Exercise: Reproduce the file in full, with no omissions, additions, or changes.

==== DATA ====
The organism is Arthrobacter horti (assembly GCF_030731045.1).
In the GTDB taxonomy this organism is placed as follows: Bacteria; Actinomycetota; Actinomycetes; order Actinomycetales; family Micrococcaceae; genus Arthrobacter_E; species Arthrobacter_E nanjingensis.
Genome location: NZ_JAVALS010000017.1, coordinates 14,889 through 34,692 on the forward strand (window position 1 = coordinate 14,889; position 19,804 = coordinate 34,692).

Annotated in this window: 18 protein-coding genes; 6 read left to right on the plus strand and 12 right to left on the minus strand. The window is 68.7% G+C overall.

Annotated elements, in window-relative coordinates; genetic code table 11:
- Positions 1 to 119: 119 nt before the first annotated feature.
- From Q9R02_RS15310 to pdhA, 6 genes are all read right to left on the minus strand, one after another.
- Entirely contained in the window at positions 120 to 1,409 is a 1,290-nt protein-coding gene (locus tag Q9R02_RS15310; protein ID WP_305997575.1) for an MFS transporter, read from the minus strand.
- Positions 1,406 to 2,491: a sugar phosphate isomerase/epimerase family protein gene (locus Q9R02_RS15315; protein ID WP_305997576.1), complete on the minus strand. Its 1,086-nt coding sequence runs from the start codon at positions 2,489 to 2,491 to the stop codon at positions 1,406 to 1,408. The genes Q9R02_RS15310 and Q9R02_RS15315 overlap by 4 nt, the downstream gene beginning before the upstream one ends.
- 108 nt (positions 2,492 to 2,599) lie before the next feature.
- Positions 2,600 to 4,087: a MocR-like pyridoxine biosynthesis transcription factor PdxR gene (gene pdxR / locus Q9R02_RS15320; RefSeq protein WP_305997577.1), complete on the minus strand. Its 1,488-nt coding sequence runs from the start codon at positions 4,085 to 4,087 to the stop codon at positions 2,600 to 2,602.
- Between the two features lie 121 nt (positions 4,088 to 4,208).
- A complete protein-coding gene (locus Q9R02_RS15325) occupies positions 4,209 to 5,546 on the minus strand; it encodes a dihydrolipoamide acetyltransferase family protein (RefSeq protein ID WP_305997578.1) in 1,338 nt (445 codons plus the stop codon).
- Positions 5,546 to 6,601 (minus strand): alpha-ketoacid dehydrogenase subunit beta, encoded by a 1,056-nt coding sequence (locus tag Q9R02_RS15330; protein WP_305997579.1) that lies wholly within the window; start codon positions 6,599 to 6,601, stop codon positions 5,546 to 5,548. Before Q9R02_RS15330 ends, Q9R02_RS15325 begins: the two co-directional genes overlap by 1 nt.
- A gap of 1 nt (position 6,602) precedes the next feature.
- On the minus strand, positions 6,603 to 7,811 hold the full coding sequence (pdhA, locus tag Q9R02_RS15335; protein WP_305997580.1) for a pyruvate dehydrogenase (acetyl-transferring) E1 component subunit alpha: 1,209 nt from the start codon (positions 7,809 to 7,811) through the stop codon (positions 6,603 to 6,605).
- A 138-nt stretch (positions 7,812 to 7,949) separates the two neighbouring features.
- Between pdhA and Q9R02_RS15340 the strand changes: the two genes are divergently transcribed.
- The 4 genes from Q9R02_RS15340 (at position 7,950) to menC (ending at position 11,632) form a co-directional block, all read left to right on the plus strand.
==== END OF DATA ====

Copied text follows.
The organism is Arthrobacter horti (assembly GCF_030731045.1).
In the GTDB taxonomy this organism is placed as follows: Bacteria; Actinomycetota; Actinomycetes; order Actinomycetales; family Micrococcaceae; genus Arthrobacter_E; species Arthrobacter_E nanjingensis.
Genome location: NZ_JAVALS010000017.1, coordinates 14,889 through 34,692 on the forward strand (window position 1 = coordinate 14,889; position 19,804 = coordinate 34,692).

Annotated in this window: 18 protein-coding genes; 6 read left to right on the plus strand and 12 right to left on the minus strand. The window is 68.7% G+C overall.

Annotated elements, in window-relative coordinates; genetic code table 11:
- Positions 1 to 119: 119 nt before the first annotated feature.
- From Q9R02_RS15310 to pdhA, 6 genes are all read right to left on the minus strand, one after another.
- Entirely contained in the window at positions 120 to 1,409 is a 1,290-nt protein-coding gene (locus tag Q9R02_RS15310; protein ID WP_305997575.1) for an MFS transporter, read from the minus strand.
- Positions 1,406 to 2,491: a sugar phosphate isomerase/epimerase family protein gene (locus Q9R02_RS15315; protein ID WP_305997576.1), complete on the minus strand. Its 1,086-nt coding sequence runs from the start codon at positions 2,489 to 2,491 to the stop codon at positions 1,406 to 1,408. The genes Q9R02_RS15310 and Q9R02_RS15315 overlap by 4 nt, the downstream gene beginning before the upstream one ends.
- 108 nt (positions 2,492 to 2,599) lie before the next feature.
- Positions 2,600 to 4,087: a MocR-like pyridoxine biosynthesis transcription factor PdxR gene (gene pdxR / locus Q9R02_RS15320; RefSeq protein WP_305997577.1), complete on the minus strand. Its 1,488-nt coding sequence runs from the start codon at positions 4,085 to 4,087 to the stop codon at positions 2,600 to 2,602.
- Between the two features lie 121 nt (positions 4,088 to 4,208).
- A complete protein-coding gene (locus Q9R02_RS15325) occupies positions 4,209 to 5,546 on the minus strand; it encodes a dihydrolipoamide acetyltransferase family protein (RefSeq protein ID WP_305997578.1) in 1,338 nt (445 codons plus the stop codon).
- Positions 5,546 to 6,601 (minus strand): alpha-ketoacid dehydrogenase subunit beta, encoded by a 1,056-nt coding sequence (locus tag Q9R02_RS15330; protein WP_305997579.1) that lies wholly within the window; start codon positions 6,599 to 6,601, stop codon positions 5,546 to 5,548. Before Q9R02_RS15330 ends, Q9R02_RS15325 begins: the two co-directional genes overlap by 1 nt.
- A gap of 1 nt (position 6,602) precedes the next feature.
- On the minus strand, positions 6,603 to 7,811 hold the full coding sequence (pdhA, locus tag Q9R02_RS15335; protein WP_305997580.1) for a pyruvate dehydrogenase (acetyl-transferring) E1 component subunit alpha: 1,209 nt from the start codon (positions 7,809 to 7,811) through the stop codon (positions 6,603 to 6,605).
- A 138-nt stretch (positions 7,812 to 7,949) separates the two neighbouring features.
- Between pdhA and Q9R02_RS15340 the strand changes: the two genes are divergently transcribed.
- The 4 genes from Q9R02_RS15340 (at position 7,950) to menC (ending at position 11,632) form a co-directional block, all read left to right on the plus strand.